At Manu you’ll never eat the same meal twice
In her new book, patron chef Manoella ‘Manu’ Buffara reveals how moments of change (and years of preparation) feed into her singular Brazilian restaurant
When diners take their table at Manu, they shouldn’t simply prepare themselves to enjoy just one evening at one of Brazil’s finest restaurants; they should also be aware that they are about to take in a decade’s worth of restaurant design, courtesy of founder and patron chef Manoella ‘Manu’ Buffara.
During her early years, Buffara travelled the world, working at some of the most notable kitchens across the globe, while noting in her journal details of the kind of restaurant she would finally open, once she was able to.
In 2011, she opened Manu in her hometown of Curitiba, the capital of Brazil’s southerly Paraná state. The restaurant (currently ranked 46th in Latin America's 50 Best Restaurants list) was distinctive, because it sourced its produce locally, and served a multi-course, tasting-style menu – unusual offerings in a city where diners are more used to risotto and steak.
But the restaurant was also remarkable, because Manu also offered a sense of sanctuary rarely found in fine dining. “I wanted to create a space where patrons could leave their problems, politics, and family issues at the door,” explains the chef in her new book Manu: Recipes and Stories from my Brazil.
The front entrance to Manu. Photography by Helena Peixoto
“The colour palette and the composition of the dining room were designed to invite the diner to notice the subtleties of every bite and the enjoyment of celebrating food at a dinner table. The restaurant has had various table configurations over the years, but it now has five four-top tables in a large open hall overlooking the open kitchen to one side. On the other side is a big window facing the street.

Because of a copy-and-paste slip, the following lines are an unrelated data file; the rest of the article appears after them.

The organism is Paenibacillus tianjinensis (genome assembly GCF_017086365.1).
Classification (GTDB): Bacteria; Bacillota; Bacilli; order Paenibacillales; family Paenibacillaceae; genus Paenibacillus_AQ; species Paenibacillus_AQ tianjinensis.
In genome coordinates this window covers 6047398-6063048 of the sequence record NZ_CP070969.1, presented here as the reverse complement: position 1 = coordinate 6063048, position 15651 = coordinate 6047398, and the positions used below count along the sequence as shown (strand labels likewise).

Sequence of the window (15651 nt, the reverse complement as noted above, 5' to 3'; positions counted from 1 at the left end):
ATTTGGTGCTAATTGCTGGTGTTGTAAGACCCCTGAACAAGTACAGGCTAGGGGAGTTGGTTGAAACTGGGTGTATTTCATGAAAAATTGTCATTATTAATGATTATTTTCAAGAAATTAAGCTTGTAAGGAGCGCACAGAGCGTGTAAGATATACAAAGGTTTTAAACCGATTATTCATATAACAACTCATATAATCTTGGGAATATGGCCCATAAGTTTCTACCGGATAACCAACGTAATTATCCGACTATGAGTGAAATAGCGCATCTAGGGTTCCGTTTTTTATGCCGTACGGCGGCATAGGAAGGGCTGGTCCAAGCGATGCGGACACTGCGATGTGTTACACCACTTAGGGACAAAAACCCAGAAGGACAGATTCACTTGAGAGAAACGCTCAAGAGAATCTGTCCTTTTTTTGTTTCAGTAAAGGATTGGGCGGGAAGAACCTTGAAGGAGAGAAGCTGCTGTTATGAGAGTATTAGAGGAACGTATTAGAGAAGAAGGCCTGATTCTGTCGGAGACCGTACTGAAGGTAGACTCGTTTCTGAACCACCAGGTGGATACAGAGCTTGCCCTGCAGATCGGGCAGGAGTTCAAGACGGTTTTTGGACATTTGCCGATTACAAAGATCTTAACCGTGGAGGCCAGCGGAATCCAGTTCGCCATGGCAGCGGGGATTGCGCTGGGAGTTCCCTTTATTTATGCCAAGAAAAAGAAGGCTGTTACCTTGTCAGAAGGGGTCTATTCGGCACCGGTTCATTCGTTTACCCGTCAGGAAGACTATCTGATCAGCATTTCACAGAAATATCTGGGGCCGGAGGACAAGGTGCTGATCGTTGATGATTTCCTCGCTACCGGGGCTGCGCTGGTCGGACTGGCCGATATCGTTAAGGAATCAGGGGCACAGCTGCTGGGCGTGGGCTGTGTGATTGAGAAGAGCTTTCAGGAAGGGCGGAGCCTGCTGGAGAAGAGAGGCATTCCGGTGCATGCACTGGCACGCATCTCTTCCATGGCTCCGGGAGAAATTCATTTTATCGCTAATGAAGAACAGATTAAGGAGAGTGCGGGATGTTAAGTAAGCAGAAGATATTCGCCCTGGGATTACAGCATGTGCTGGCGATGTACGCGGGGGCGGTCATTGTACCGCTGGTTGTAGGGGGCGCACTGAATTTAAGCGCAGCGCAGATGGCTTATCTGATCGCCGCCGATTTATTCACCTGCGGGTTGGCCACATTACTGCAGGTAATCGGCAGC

“Our first reservation is for 6pm, and whoever arrives has to ring the doorbell, as if they are arriving at my home,” Buffara goes on to explain. “They are welcomed with a smile by a front-of-house staff member and guided to their table, where a welcome drink is served. Then the journey of flavours begins with the explanation of the menu, which always features seasonal, hyperlocal, and sustainable ingredients.”
Even that welcome drink is distinctive. While gourmands elsewhere might enjoy a glass of sparkling wine before dinner, Manu’s guests receive one of the chef’s distinctive fermented drinks, brewed from a singular concoction of local ingredients.
Those little, local touches extend to the restaurant’s smallest details. “To this day, insiders know where to find the little black mark on the inside corner of Manu’s back door, caused from cracking open Brazil nuts,” writes the chef. “Until I sourced a good supplier of shelled Brazil nuts, we had to open the nuts by closing the back door on them.”
A table at the restaurant. Photography by Helena Peixoto
Even the paper for Manu’s menus is sourced close-by; the chef buys it herself, from a store near her house. “The one I like most is made with banana and onion skin, so delicate and warm at the same time,” she says.
Despite all these careful considerations, the chef knows that Manu isn’t a finished project, but an ever-changing endeavour. “My recent menu, Metamorphosis, is about evolution. About maturing and soaring. About changing forms, structures, and nature. We are not the same person we were a month or even a minute ago. Life is in constant motion, with growth and experience. Food is always around us. The Metamorphosis menu is finished with a carrot instead of meat, which tradition has always dictated. It’s a testament to how my work has evolved and how I always seek change in my kitchen.”
To get a taste of all this, order a copy of Manu here.